I once asked my students whether teachers should have that level of scrutiny (along with celebs, police and doctors) and their unanimous answer was along the lines of “As long as it doesn’t stop you from doing your job, why should it matter?” If fifteen year olds can get it, why can’t their parents?

    • FormerlyKnownAsWendy

      Thanks for getting it :)

    • carosaurusrex

      This is why I don’t want to live in the school district I teach in. Table manners??? Are you f***ing kidding me?

    • Lillibet

      I really wish I was. I was with him (primary teacher) at the time at a local cafe. We were just having a normal lunch (I think he had a burger of some kind and was about to use his hands to pick it up) when he suddenly went fumbling for his knife and fork. I looked around (in a state of bemusement, he’s not an easily flappable guy) to see a lady giving us the stare of doom. Next week he told me that she’d complained to the Principal about the fact he was creating a ‘bad role model’ for how you dine in public – and yes she talked about the fact the wasn’t using a knife and fork for his burger and chips – on a Saturday.

      I have lived both near my school (in walking distance) and on the opposite side of the city and I have to say that being this far away is much more relaxing. As a high school teacher I’ve found nearly all of my kids are awesome at the ‘hey guys, this is my time now’ part of the job (I’ve often bumped into my kids and their parents at the local comic-cons) but my primary school teaching friends have less luck.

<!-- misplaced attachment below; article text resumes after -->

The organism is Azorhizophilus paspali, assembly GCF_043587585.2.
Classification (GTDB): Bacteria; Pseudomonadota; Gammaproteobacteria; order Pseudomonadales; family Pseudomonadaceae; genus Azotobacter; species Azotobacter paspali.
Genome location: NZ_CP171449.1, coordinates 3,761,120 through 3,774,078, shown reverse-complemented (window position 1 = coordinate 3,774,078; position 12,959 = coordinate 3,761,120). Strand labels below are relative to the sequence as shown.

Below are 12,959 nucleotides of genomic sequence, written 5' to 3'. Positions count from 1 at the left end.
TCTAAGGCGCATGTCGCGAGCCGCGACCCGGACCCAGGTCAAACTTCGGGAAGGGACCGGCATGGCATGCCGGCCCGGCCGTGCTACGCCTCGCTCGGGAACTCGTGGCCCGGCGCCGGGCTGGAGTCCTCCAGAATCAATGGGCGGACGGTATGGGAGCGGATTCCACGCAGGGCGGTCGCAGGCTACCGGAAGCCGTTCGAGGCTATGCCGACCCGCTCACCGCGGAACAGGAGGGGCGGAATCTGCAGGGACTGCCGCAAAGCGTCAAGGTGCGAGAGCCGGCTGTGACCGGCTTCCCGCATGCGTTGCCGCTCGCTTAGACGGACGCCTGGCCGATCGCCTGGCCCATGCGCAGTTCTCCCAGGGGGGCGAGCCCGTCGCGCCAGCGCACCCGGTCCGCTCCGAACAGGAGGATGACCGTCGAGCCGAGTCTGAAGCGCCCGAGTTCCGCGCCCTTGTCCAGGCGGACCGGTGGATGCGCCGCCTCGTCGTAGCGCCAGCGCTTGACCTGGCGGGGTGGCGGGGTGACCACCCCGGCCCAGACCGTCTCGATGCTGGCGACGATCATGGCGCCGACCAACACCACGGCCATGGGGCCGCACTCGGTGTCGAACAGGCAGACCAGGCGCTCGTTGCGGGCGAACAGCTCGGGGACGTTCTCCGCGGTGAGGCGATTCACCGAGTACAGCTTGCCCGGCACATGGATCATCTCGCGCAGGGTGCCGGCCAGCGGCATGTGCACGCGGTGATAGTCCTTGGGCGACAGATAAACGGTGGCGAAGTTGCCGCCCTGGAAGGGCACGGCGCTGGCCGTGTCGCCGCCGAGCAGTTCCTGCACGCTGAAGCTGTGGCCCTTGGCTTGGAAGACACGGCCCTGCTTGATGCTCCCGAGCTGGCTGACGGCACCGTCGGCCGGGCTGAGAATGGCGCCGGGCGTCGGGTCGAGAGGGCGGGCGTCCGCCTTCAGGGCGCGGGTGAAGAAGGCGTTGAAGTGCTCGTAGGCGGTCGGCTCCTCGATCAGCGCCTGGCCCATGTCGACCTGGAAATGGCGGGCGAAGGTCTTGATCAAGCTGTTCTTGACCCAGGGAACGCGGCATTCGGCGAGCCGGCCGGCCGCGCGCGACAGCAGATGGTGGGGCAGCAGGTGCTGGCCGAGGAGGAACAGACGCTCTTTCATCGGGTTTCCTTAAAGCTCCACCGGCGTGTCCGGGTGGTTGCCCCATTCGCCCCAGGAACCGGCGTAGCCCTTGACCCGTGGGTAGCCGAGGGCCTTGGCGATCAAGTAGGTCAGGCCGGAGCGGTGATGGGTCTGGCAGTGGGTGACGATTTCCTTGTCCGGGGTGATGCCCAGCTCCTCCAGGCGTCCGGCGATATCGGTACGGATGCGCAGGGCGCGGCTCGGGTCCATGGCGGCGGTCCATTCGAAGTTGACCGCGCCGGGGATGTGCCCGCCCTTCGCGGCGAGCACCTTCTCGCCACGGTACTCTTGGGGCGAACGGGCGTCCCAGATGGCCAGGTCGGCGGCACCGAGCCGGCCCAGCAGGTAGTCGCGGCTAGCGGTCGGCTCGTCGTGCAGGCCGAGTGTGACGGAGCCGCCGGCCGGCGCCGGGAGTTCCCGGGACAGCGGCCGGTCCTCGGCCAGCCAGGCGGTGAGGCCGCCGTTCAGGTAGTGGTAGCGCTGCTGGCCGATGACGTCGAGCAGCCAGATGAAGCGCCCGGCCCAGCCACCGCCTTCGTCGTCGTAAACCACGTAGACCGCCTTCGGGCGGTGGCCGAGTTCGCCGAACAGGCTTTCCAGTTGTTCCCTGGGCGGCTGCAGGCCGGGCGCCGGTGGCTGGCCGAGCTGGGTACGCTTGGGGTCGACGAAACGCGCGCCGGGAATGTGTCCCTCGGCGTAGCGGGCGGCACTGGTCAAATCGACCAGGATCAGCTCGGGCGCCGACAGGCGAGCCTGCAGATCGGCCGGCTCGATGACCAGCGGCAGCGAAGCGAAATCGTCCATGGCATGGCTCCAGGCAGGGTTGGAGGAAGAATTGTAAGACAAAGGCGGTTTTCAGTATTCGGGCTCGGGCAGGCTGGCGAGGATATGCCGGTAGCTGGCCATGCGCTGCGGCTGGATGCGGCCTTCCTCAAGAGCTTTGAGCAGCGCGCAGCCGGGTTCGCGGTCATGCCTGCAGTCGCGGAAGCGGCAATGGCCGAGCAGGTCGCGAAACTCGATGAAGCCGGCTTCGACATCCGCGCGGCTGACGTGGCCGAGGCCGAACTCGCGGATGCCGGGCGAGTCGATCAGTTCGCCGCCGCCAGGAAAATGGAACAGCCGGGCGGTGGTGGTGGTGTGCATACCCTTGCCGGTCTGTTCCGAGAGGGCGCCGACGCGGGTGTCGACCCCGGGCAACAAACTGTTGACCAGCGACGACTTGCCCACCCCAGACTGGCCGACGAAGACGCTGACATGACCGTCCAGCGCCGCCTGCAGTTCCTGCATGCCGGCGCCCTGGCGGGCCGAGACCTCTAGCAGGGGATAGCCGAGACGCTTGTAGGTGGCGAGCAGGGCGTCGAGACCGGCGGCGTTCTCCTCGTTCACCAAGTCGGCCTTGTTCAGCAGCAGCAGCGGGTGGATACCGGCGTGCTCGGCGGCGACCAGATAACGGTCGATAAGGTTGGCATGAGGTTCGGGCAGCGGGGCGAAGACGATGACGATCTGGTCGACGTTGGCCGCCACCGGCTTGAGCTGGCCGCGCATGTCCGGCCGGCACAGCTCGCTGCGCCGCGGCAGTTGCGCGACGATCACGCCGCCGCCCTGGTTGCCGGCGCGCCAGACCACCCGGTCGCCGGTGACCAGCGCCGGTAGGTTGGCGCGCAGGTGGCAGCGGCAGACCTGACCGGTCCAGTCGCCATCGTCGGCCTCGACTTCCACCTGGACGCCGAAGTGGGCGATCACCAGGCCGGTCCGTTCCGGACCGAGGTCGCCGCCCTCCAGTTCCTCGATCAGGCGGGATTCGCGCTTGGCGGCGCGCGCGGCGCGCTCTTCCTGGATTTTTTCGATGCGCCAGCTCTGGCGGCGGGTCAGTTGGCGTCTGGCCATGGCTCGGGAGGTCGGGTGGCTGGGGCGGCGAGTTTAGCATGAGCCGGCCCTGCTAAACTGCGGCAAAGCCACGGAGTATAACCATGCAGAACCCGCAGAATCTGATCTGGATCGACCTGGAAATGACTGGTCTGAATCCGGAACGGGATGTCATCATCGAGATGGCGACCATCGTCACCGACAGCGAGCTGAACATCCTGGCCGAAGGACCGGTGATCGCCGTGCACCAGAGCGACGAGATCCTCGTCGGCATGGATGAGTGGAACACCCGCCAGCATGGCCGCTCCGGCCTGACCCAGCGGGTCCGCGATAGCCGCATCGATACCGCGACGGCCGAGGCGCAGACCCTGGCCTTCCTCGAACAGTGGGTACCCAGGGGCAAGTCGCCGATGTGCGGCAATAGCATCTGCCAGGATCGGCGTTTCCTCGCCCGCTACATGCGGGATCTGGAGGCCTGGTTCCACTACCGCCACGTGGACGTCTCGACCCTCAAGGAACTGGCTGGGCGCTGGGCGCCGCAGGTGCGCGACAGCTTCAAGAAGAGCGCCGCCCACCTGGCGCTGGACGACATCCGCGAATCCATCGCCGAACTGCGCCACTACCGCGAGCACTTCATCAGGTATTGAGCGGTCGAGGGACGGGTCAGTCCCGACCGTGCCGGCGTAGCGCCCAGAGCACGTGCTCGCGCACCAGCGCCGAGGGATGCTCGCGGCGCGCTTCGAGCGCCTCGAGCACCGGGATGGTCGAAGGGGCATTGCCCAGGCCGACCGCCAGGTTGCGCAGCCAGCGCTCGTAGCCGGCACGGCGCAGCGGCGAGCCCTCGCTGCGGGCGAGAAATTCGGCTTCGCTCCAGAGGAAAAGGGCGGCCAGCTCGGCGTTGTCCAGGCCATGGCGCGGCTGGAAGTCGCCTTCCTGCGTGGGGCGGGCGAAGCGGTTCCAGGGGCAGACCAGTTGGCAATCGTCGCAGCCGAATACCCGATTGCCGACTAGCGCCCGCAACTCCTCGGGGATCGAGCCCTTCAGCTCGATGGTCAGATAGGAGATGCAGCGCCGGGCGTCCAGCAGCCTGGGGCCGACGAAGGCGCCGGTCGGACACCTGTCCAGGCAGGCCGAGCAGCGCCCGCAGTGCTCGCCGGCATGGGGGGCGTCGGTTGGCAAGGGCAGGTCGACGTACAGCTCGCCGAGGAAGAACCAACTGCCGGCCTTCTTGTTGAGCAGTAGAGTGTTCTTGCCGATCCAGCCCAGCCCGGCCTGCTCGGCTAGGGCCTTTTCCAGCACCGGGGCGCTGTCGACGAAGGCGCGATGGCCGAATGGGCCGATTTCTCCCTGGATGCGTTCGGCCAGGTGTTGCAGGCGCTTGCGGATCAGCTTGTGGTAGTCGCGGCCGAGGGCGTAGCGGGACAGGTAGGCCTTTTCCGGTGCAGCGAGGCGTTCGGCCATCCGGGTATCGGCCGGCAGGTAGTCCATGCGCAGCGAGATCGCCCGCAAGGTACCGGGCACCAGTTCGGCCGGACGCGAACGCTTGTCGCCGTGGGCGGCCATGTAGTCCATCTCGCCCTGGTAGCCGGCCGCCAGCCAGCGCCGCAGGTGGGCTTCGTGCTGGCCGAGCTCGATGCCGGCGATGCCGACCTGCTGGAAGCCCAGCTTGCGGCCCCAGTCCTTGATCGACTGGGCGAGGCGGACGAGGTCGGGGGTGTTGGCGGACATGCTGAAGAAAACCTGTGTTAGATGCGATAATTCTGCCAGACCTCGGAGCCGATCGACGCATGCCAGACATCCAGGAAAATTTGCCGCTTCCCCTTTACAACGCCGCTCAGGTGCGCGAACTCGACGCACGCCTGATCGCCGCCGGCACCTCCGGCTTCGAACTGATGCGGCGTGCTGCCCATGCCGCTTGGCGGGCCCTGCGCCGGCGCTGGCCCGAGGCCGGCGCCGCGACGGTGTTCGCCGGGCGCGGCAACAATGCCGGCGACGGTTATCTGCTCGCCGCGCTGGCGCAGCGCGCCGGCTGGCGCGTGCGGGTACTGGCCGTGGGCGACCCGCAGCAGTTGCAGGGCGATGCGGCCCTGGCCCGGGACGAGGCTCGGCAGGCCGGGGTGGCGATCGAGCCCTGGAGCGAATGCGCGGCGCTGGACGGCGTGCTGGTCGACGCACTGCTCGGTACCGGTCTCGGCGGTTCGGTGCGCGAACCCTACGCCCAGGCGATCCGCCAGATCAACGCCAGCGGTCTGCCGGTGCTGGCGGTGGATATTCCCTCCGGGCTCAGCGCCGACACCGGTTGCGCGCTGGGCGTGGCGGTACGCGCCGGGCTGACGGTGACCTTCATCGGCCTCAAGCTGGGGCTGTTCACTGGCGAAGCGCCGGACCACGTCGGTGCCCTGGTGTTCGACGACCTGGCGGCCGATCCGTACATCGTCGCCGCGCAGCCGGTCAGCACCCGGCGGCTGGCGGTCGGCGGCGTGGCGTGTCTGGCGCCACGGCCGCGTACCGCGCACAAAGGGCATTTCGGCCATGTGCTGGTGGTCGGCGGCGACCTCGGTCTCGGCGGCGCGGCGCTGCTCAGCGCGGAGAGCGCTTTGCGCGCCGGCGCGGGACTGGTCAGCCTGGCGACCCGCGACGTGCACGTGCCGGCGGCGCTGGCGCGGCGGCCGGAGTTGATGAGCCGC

• http://fairlyoddmedia.com/ Frances Locke

      I’m actually friends with the woman who was my third grade teacher, if you can believe it. She’s an awesome person, and of course a normal lady, but very different from what we were made to think she was like due to the constraints of being a teacher. She has the same complaints you have, and once had to have a meeting with the principal of the school for having drinks at a local bar. The general consensus after that meeting was that drinking in a bar in the same town (a suburb of a middle sized city, so pretty small) is a no-no, but a few towns over would be fine. Why should she have to drive 3 minutes to have a damn glass of wine?

    • FormerlyKnownAsWendy

      Oh my God, there’s this article about a Dr. who caught her husband having an affair and went on this crazy stalkerish rampage. http://www.newsoxy.com/odd/angela-siler-fisher-148963.html